One of the other trails that I know also floods occasionally is the Des Plains River Trail (DPRT) but I usually avoid this one completely in very wet weather since it is not paved and the flooding can be bad in places.

For more on the PDT see the Paul Douglas Trail photo pages HERE on this site. I actually wrote these pages quite a few years ago and they could use an upgrade but there are photos and more information on the trails there.

Well until next time, enjoy the ride(s)!

Thorn Creek Trail Ride

Thorn Creek Trail

Thorn Creek Trail, near Sweet Woods

We have been doing more new bike trails this year and finally made it to the Thorn Creek Trail, TCT with the northern end of the trail near Glenwood, Illinois (in the southern Chicagoland area).

This is a very nice, paved and mostly wooded trail and we were able to ride 30 miles on most of the main parts of the trail.

We rode the Old Plank Road Trail, OPRT last year ~ about this time of year ~ which runs from Joliet to Park Forest, and there was an extension to the trail that was under construction that connected to the TCT but it was not quite rideable at the time. That section of the trail is now complete and we rode that part of the OPRT this year too.

Old Plank Road Trail extension

New Extension to Old Plank Road Trail © Photo Dale Kiffel

The photo on the left is the a fence along the new extension to the Old Plank Road Trail. Although we did not ride the rest of the OPRT on this trip, you could ride quite a few miles on these 2 trails.

As for our Thorn Creek Trail, we started our trip at Sweet Woods Forest Preserve near Glenwood and went mostly east toward Lancing then turned around when the trail ended, went past where we started and continued south to Sauk Trail Woods forest preserve where the trail loops around Sauk Trail Lake where we headed back north again. On our way back we rode the New part of the Old Plank Road Trail.

I took quite a few photos and some videos of the trails but have not had a chance yet to complete the official ride report and trail pages for this website. I will post those but it usually takes a while (sometimes a long time) so I wanted to at least do a quick blog post ~ which I guess I just did. 🙂

Bridge on Thorn Creek Trail

Bridge on the Thorn Creek Trail – Photo © Dale Kiffel

Although my main goal with my bike trail photos (and sometimes videos) is to document the trails ~ with good photos ~ one of the guys that I ride with a lot, Dale Kiffel, often gets more artistic photos of the trails or sites along the trails and I had to post this last photo on the right of one of the main bridges on the TCT by Dale.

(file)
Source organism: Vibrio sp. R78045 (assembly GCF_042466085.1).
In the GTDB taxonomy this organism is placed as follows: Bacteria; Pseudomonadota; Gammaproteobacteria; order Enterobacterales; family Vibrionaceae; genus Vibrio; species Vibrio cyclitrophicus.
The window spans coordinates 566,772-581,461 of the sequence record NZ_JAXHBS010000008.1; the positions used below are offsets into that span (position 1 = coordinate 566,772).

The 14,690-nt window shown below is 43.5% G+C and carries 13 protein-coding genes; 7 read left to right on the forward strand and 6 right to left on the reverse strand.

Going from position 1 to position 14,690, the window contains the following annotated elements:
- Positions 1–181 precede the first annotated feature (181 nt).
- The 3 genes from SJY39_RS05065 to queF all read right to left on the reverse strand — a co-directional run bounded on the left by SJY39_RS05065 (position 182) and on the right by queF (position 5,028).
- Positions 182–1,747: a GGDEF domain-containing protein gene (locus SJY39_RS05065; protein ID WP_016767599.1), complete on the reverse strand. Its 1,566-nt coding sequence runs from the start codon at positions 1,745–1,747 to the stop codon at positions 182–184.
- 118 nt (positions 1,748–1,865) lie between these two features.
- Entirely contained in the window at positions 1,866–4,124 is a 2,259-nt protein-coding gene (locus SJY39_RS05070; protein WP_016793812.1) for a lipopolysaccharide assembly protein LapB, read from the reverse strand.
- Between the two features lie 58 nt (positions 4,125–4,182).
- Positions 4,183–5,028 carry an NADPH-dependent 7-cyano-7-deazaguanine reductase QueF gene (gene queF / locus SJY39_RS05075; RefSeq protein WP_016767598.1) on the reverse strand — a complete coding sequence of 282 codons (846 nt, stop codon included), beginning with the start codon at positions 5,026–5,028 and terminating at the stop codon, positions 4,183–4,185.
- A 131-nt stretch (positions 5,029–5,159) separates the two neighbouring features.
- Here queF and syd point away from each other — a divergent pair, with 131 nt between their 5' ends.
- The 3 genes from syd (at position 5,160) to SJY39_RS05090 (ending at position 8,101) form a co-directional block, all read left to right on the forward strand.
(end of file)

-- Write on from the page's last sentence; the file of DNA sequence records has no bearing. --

For more official bike trail pages and ride reports from those of us who have actually ridden, photographed and documented the trails, see the other 45 (and counting) Illinois and Wisconsin Bike Trail pages here.



A Few Des Plaines River Trail Updates

I’ve been out to a couple different parts of the Des Plaines River Trail (DPRT) this summer and have been meaning to post the updates… so here are updates!

My initial goal was to check out the New Extension to the trail between Deerfied Road and the Lincolnshire Marriot where you used to have to go out to a dirt path or the sidewalk along Milwaukee Road between Aptakisic Road and the Cubby Bear sports bar/restaurant. I had heard that this had been completed but had not had a chance to check it out yet. I will get back to that in a moment.

Rugged Bike Trail

DPRT in terrible condition between Northbrook and Wheeling

So my first attempt was to get on the trail at Euclid Ave ~ in Northbrook ~ and head north to Half Day ~ and beyond if I had enough time.

Well, it turned out that the DPRT in this area is in Terrible Condition. Especially the part of the trail from Algauer’s Restaurant to Patawatomi woods in Wheeling.

The trail has a lot of pot holes and loose gravel in places in this stretch. It looks like they had some heavy duty equipment out on the trail removing trees. I guess it is OK for a good mountain bike but it was terrible for my road/path bike.

The entire northern Cook County part of the trail is not in very good condition compared to the Lake County parts of the trail which are mostly really nice.